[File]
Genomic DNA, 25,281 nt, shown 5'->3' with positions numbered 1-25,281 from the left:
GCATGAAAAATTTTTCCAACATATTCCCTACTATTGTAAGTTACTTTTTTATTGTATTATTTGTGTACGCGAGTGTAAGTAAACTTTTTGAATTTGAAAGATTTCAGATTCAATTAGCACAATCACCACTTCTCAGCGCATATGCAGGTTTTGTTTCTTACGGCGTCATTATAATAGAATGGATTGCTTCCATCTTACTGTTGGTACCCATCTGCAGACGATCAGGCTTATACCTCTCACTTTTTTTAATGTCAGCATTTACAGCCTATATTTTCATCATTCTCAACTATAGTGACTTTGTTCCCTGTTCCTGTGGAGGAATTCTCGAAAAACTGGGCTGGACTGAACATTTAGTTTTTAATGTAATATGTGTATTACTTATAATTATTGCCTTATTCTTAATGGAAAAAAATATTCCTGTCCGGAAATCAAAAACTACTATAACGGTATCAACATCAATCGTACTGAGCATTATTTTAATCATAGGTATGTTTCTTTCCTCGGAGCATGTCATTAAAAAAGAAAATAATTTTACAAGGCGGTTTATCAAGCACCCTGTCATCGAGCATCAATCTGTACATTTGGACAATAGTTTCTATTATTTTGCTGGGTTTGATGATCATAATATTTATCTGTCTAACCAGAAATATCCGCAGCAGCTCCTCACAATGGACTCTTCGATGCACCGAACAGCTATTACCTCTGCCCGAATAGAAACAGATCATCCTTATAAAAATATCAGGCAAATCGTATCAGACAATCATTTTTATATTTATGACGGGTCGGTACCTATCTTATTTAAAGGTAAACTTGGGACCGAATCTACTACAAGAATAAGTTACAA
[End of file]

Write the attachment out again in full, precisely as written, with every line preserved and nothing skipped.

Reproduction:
Genomic DNA, 25,281 nt, shown 5'->3' with positions numbered 1-25,281 from the left:
GCATGAAAAATTTTTCCAACATATTCCCTACTATTGTAAGTTACTTTTTTATTGTATTATTTGTGTACGCGAGTGTAAGTAAACTTTTTGAATTTGAAAGATTTCAGATTCAATTAGCACAATCACCACTTCTCAGCGCATATGCAGGTTTTGTTTCTTACGGCGTCATTATAATAGAATGGATTGCTTCCATCTTACTGTTGGTACCCATCTGCAGACGATCAGGCTTATACCTCTCACTTTTTTTAATGTCAGCATTTACAGCCTATATTTTCATCATTCTCAACTATAGTGACTTTGTTCCCTGTTCCTGTGGAGGAATTCTCGAAAAACTGGGCTGGACTGAACATTTAGTTTTTAATGTAATATGTGTATTACTTATAATTATTGCCTTATTCTTAATGGAAAAAAATATTCCTGTCCGGAAATCAAAAACTACTATAACGGTATCAACATCAATCGTACTGAGCATTATTTTAATCATAGGTATGTTTCTTTCCTCGGAGCATGTCATTAAAAAAGAAAATAATTTTACAAGGCGGTTTATCAAGCACCCTGTCATCGAGCATCAATCTGTACATTTGGACAATAGTTTCTATTATTTTGCTGGGTTTGATGATCATAATATTTATCTGTCTAACCAGAAATATCCGCAGCAGCTCCTCACAATGGACTCTTCGATGCACCGAACAGCTATTACCTCTGCCCGAATAGAAACAGATCATCCTTATAAAAATATCAGGCAAATCGTATCAGACAATCATTTTTATATTTATGACGGGTCGGTACCTATCTTATTTAAAGGTAAACTTGGGACCGAATCTACTACAAGAATAAGTTACAA